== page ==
If you are a book lover, you cannot miss this place. As they describe on their website: “Mr B’s is a beautiful, energetic and innovative bookshop on John Street in the heart of Bath. It’s a bright labyrinthine space where book-related chatter and advice seems ever-present and you never know what you might encounter next, from claw-foot bath book displays to toilets illustrated by Chris Riddell. We opened our shop in 2006 and it has twice been named the UK’s best independent bookshop.”
Waterstones Bath is the largest bookshop in the city. Since opening in the 1980s it has become a treasure for Bathonians and visitors alike. The shop is located in the centre of historic Bath and boasts the largest range of books in the city, with more than 55,000 titles spread over 3 floors. It’s an ideal venue for book events. Be prepared, you can spend a lot of time here while looking for the your next read.
The Jane Austin Centre
At the Jane Austen Centre, visitors can learn about everything from the food, the fashion and the society during Jane Austen’s time. There are a variety of exhibitions about her writing and what Bath was like over 200 years ago. You can wander the museum at your own pace but there are plenty of well-informed staff members who would be delighted to answer any questions.
The English novelist called Bath home from 1801 through 1806 when her father moved their family there. Apparently, she wasn’t all that happy about it initially, having felt on previous visits that Bath was a frivolous place overly concerned with socializing. Her feelings changed over time, of course, but it is easy to understand why the city gave her that first impression. When she lived there, Bath was in its heyday of being a prestigious spa resort and social centre — offering countless balls and assemblies for those who could afford it.
The Royal Crescent
Originally called “The Crescent,” this Georgian architectural marvel gained its “royal” title in the late 1700s. When Prince Frederick, Duke of York and Albany, visited the property and briefly stayed there. It probably also looked like a building fit for royalty, what with its 114 Ionic columns. Today’s visitors will see 30 identical luxury townhouses that were built for the elite aristocracy of Bath. Over the years, their interiors have been refurbished and repurposed but their Palladian facades have remained unchanged.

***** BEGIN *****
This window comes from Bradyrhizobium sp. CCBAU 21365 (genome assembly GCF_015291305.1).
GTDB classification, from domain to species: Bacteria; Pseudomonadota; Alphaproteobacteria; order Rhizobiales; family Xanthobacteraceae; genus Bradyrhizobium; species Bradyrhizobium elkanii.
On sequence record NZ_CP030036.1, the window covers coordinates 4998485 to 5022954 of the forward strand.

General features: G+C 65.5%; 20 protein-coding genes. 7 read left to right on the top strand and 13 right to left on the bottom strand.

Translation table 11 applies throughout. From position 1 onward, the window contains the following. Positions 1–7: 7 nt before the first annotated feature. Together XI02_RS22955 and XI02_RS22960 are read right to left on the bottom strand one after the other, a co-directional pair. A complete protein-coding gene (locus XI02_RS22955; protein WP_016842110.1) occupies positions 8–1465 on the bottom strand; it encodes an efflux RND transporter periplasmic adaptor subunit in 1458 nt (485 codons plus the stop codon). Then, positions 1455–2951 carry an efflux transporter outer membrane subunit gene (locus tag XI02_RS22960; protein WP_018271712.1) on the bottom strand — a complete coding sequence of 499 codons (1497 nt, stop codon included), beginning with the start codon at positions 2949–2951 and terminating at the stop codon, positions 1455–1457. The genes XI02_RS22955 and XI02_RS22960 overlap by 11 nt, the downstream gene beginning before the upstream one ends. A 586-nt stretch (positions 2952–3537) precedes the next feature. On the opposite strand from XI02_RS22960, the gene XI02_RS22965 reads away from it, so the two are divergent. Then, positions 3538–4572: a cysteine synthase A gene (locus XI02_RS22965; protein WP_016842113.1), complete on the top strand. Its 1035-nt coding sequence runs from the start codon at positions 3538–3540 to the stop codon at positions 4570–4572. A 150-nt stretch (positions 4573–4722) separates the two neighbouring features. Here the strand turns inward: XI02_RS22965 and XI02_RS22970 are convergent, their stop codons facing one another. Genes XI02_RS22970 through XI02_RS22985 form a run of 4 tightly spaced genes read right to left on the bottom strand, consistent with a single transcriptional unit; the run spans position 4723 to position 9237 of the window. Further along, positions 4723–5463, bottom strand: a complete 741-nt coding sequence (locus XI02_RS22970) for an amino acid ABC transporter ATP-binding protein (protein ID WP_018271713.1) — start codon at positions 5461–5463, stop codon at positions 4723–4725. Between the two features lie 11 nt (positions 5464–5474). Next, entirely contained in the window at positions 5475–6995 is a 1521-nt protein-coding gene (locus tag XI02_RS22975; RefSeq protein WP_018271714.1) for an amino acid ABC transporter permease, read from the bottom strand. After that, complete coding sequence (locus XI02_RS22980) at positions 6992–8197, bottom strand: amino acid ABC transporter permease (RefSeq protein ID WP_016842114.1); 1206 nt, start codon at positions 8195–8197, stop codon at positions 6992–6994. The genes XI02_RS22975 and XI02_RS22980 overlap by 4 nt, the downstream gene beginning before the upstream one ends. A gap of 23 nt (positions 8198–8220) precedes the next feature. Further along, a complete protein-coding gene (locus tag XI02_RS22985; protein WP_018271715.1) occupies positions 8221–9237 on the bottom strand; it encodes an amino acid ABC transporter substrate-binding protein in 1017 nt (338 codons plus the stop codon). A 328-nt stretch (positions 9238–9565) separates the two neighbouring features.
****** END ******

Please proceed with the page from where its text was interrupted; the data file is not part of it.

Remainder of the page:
If the scenery is familiar to you, it’s no surprise, as many scenes of the famous Netflix series, the Bridgerton were shot here.
Where to eat in Bath
The Lamb & Lion
The Lamb & Lion is a lovely pub with a local feel set in Bath city centre. With the added bonus of a large beer garden. You can enjoy a wide variety of food that is served all day every day at very reasonable prices. With a large screen and numerous plasma’s around the pub, it is a great place to watch any sporting event or maybe treat the family to a Sunday roast, they cater for all.
The oldest pub in Bath – Saracens Head
The history of the Saracens Head
The Saracens Head in Bath is a charming traditional pub at the heart of the Roman town of Bath. Their menu is in the best tradition of British pub food. The pub also claims to be the oldest in Bath, dating back to 1713. It was a previous coaching inn. The pub name is an historic one in England. It originates with the Greeks with Romans, referring to the nomads of the Arabian Desert as a ‘Saracen’. It was also a Moslem name during the Crusades. Some noble English families, who took part, tended to include a Saracen’s head as part of their coat of arms.
Of course we couldn’t choose anything else as the most typical pub food in the oldest pub of the city: Fish & chips. The pictures talk for themselves, it was simply delicious!
The corner of Charles Dickens
Victorian author Charles Dickens wrote here often when he was working at Bath in 1835. In honour, as their most famous customer they dedicated his most beloved corner in the pub to Charles Dickens. You can find here many books from him to read, anecdotes on the wall and stories about his writings.
Where to stay in Bath
Accommodation in the UK is never cheap. So if you look around among the options you will notice that the prices are high. So, it’s better to book in advance and also keep in mind our recommendation as a more budget-friendly alternative, right in the city center: The Z Hotel
The rooms are clean, the bed is comfortable and the crew is lovely. So if you are looking for a space right in the city center, don’t miss out on this place!
How to get to Bath
The nearest airport to Bath is Bristol (BRS) Airport which is 15.2 miles away. It’s worth to book your transfer to Bath in advance, but alternatively you can always purchase bus tickets from the driver directly upon arrival.
Other nearby airports include:
- Birmingham (BHX), 79.6 miles
- London Heathrow (LHR), 83 miles
- London Luton (LTN) 92.6 miles
- London Gatwick (LGW) 96.9 miles
Best experiences in Bath
As you can see above, Bath is full of activities. If you happen to have more time in this charming city, feel free to choose from the below partner programs.